Written: Dec. 31, 2017

The great French mathematical columnist, Jean-Paul Delahaye, recently (Pour La Science (Sept. 2017), 80-85) posed the following brain-teaser, adapting a beautiful puzzle, of unknown origin, popularized by Peter Winkler in his wonderful book "Mathematical Mind-Benders". Here is a free translation from the French.

One places nine beetles on a circular track, where the nine distances,
measured in meters, between two consecutive beetles are the first nine prime numbers,
2,3,5,7,11,13,17,19 and 23. The order is arbitrary, and each number appears exactly
once as a distance.
At starting time, each beetle decides *randomly* whether she would go, traveling at a speed of 1 meter
per minute, clockwise or counter-clockwise. When two beetles bump into each other, they immediately
do "U-turn", i.e. reverse direction (like billiard balls). We assume that the size of the beetles
is negligible. At the end of 50 minutes, after many collisions, one notices the
distances between the new positions of the beetles. The nine distances are exactly as before,
the first nine primes numbers! How to explain this miracle?

Before looking at the answer, try to do it yourself.

This variation, due to Delahaye, is **much** harder than the original version
posed in Peter Winkler's book, where also the initial distances were arbitrary.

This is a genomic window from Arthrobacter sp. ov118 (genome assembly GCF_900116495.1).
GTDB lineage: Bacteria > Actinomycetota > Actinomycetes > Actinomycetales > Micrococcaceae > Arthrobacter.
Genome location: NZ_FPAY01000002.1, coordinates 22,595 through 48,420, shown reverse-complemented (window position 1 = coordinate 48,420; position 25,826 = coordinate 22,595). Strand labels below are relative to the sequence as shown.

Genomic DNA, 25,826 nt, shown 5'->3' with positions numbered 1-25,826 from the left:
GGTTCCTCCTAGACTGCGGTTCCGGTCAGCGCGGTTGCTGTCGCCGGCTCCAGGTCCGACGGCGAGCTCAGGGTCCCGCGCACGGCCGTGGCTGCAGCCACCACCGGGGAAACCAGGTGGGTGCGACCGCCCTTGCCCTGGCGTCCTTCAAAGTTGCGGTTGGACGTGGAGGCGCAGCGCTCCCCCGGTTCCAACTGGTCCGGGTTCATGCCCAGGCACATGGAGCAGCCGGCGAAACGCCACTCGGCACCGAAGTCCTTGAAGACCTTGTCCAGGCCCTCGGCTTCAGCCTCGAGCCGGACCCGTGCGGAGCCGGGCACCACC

In Delahaye's rendition, the solver is bluffed into trying to use the fact that the distances
are primes. Something analogous happened to the great Paul Erdős, the patron saint
of combinatorics and number theory, who introduced **covering systems** and posed
a problem that was open since 1950 until two years ago, when Bob Hough found
a great refutation.
A close reading of his proof reveals that essentially all you need is the asymptotic property of
the primes, namely that p_{n} is asymptotic to n times log(n), and in hindsight,
Erdős' guess (that there are distinct covering systems with arbitrarily large minimal moduli)
was unlikely to be true by a healthy heuristic argument.

Also the recent breakthroughs in the twin prime conjectures (that are still very far from the true state of affairs), use very clever sieving arguments, but the same arguments should work if one replaces the sequence of primes by more general sequences, with similar asymptotic properties.

Hence, who knows? perhaps even the Riemann Hypothesis, that is equivalent to a statement about primes, would be made tractable if one can find a more general statement, valid for a wide class of sequences, that since it is more general, would be (as often is the case) much easier to prove. That far more general statement should reduce to RH (and even GRH) when one specializes to the primes. Good luck!

Opinions of Doron Zeilberger